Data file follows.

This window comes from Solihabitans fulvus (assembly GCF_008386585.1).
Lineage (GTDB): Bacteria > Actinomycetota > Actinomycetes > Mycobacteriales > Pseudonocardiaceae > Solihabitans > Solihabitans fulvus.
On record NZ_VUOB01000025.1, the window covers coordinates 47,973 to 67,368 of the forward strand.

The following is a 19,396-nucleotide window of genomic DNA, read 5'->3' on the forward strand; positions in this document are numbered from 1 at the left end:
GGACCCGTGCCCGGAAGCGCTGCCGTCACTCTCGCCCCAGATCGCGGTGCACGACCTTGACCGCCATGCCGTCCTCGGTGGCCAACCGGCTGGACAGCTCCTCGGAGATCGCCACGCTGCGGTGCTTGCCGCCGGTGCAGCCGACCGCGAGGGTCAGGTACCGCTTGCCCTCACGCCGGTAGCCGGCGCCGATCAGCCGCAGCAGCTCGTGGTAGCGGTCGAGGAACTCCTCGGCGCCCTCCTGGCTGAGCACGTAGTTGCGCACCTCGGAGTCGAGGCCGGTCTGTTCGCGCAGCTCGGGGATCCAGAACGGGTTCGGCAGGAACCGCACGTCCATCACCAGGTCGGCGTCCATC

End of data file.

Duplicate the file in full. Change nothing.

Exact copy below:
This window comes from Solihabitans fulvus (assembly GCF_008386585.1).
Lineage (GTDB): Bacteria > Actinomycetota > Actinomycetes > Mycobacteriales > Pseudonocardiaceae > Solihabitans > Solihabitans fulvus.
On record NZ_VUOB01000025.1, the window covers coordinates 47,973 to 67,368 of the forward strand.

The following is a 19,396-nucleotide window of genomic DNA, read 5'->3' on the forward strand; positions in this document are numbered from 1 at the left end:
GGACCCGTGCCCGGAAGCGCTGCCGTCACTCTCGCCCCAGATCGCGGTGCACGACCTTGACCGCCATGCCGTCCTCGGTGGCCAACCGGCTGGACAGCTCCTCGGAGATCGCCACGCTGCGGTGCTTGCCGCCGGTGCAGCCGACCGCGAGGGTCAGGTACCGCTTGCCCTCACGCCGGTAGCCGGCGCCGATCAGCCGCAGCAGCTCGTGGTAGCGGTCGAGGAACTCCTCGGCGCCCTCCTGGCTGAGCACGTAGTTGCGCACCTCGGAGTCGAGGCCGGTCTGTTCGCGCAGCTCGGGGATCCAGAACGGGTTCGGCAGGAACCGCACGTCCATCACCAGGTCGGCGTCCATC